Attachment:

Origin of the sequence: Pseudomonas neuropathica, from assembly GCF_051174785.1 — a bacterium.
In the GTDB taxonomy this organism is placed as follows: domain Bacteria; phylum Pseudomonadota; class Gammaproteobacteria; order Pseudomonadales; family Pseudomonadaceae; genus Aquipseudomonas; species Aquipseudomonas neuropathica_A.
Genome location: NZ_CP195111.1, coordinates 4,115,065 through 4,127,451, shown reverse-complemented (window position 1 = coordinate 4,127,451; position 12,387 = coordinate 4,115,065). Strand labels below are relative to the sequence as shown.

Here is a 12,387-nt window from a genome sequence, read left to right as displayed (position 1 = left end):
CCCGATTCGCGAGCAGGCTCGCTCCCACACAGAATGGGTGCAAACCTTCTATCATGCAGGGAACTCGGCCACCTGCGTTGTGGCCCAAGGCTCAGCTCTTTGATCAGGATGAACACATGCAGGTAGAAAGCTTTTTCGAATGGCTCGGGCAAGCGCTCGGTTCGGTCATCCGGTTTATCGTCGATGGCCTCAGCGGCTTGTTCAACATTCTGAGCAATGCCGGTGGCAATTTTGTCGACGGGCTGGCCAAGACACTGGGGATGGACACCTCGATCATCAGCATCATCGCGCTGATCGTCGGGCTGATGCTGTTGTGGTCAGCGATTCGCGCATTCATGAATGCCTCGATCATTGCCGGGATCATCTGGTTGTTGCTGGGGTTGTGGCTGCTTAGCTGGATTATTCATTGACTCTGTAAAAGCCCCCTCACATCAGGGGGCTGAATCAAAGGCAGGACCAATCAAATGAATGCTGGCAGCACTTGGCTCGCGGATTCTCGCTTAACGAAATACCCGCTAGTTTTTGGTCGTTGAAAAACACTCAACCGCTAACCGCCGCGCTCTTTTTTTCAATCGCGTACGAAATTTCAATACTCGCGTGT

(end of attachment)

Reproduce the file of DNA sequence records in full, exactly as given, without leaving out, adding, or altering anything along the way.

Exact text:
Origin of the sequence: Pseudomonas neuropathica, from assembly GCF_051174785.1 — a bacterium.
In the GTDB taxonomy this organism is placed as follows: domain Bacteria; phylum Pseudomonadota; class Gammaproteobacteria; order Pseudomonadales; family Pseudomonadaceae; genus Aquipseudomonas; species Aquipseudomonas neuropathica_A.
Genome location: NZ_CP195111.1, coordinates 4,115,065 through 4,127,451, shown reverse-complemented (window position 1 = coordinate 4,127,451; position 12,387 = coordinate 4,115,065). Strand labels below are relative to the sequence as shown.

Here is a 12,387-nt window from a genome sequence, read left to right as displayed (position 1 = left end):
CCCGATTCGCGAGCAGGCTCGCTCCCACACAGAATGGGTGCAAACCTTCTATCATGCAGGGAACTCGGCCACCTGCGTTGTGGCCCAAGGCTCAGCTCTTTGATCAGGATGAACACATGCAGGTAGAAAGCTTTTTCGAATGGCTCGGGCAAGCGCTCGGTTCGGTCATCCGGTTTATCGTCGATGGCCTCAGCGGCTTGTTCAACATTCTGAGCAATGCCGGTGGCAATTTTGTCGACGGGCTGGCCAAGACACTGGGGATGGACACCTCGATCATCAGCATCATCGCGCTGATCGTCGGGCTGATGCTGTTGTGGTCAGCGATTCGCGCATTCATGAATGCCTCGATCATTGCCGGGATCATCTGGTTGTTGCTGGGGTTGTGGCTGCTTAGCTGGATTATTCATTGACTCTGTAAAAGCCCCCTCACATCAGGGGGCTGAATCAAAGGCAGGACCAATCAAATGAATGCTGGCAGCACTTGGCTCGCGGATTCTCGCTTAACGAAATACCCGCTAGTTTTTGGTCGTTGAAAAACACTCAACCGCTAACCGCCGCGCTCTTTTTTTCAATCGCGTACGAAATTTCAATACTCGCGTGT